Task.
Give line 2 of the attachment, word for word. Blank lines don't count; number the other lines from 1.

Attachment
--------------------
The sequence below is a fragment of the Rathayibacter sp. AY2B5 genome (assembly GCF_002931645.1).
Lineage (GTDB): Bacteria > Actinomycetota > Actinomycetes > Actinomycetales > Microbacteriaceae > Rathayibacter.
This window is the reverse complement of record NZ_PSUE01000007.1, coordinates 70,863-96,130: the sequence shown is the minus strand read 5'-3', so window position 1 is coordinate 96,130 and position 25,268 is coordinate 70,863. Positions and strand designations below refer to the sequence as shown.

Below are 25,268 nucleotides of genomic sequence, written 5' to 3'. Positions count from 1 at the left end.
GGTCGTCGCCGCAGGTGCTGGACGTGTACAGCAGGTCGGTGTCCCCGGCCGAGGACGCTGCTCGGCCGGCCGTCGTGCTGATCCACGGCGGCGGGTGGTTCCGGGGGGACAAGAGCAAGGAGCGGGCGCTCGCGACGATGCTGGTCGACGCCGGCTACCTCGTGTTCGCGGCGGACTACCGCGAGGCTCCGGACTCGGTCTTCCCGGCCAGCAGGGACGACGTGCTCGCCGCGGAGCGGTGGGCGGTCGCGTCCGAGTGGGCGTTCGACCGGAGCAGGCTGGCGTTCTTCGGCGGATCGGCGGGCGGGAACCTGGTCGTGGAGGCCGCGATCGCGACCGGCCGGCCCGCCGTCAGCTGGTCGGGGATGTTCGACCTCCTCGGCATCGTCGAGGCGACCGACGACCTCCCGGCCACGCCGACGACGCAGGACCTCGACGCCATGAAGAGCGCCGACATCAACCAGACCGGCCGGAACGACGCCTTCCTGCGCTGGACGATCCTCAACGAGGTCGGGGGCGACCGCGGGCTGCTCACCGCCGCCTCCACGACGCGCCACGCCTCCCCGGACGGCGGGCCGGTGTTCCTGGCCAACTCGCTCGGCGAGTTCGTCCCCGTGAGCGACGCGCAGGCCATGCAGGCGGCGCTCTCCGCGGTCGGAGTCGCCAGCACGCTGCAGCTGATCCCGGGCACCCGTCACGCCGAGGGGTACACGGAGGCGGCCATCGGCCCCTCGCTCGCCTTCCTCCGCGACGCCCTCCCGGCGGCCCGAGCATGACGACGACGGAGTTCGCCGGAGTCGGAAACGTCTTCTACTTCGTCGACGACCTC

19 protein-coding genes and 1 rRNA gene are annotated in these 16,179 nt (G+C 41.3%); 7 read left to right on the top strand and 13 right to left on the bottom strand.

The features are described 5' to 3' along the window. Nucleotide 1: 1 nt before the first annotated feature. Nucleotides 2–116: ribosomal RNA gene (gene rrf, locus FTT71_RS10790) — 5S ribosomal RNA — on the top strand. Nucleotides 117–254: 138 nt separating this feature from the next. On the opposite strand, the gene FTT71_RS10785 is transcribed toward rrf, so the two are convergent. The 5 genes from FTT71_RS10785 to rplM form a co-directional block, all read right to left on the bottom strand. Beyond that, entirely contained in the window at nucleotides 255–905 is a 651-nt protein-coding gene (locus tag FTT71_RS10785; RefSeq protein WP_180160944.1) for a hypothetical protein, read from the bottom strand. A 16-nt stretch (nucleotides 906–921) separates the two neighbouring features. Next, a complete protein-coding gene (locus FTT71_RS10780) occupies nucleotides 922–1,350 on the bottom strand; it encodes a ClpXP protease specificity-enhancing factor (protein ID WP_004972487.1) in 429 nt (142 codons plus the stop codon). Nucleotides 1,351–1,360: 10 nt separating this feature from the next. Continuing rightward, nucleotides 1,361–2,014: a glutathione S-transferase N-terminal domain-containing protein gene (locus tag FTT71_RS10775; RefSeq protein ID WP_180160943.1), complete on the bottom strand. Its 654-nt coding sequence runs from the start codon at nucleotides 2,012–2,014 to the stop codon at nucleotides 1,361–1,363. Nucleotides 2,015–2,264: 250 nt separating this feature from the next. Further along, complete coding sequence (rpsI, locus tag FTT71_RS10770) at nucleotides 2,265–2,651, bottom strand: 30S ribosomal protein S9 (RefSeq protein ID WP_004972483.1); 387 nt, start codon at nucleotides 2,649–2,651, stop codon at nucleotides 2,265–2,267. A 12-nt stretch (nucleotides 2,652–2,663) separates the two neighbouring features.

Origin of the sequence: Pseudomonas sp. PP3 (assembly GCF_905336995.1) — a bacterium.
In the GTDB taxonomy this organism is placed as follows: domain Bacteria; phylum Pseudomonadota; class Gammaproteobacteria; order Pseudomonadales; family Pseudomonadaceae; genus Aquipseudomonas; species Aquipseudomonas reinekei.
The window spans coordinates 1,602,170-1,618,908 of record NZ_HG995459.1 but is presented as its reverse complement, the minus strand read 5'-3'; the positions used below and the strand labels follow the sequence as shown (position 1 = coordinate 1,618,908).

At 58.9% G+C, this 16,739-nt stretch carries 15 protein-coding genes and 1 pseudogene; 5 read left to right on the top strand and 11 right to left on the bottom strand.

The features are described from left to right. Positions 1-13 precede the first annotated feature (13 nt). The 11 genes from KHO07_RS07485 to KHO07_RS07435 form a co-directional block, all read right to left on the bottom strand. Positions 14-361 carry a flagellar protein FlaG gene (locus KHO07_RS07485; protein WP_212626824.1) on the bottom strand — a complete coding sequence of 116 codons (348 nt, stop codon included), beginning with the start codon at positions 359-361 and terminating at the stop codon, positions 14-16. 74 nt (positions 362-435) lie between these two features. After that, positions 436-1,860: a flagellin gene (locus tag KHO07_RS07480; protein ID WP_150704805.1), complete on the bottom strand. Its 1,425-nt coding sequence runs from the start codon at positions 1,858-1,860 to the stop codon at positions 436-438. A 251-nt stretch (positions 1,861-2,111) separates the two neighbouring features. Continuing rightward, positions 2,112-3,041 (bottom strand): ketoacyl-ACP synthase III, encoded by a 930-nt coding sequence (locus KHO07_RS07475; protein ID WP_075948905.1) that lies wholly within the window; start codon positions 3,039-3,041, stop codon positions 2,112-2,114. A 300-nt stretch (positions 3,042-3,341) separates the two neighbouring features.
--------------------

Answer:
Lineage (GTDB): Bacteria > Actinomycetota > Actinomycetes > Actinomycetales > Microbacteriaceae > Rathayibacter.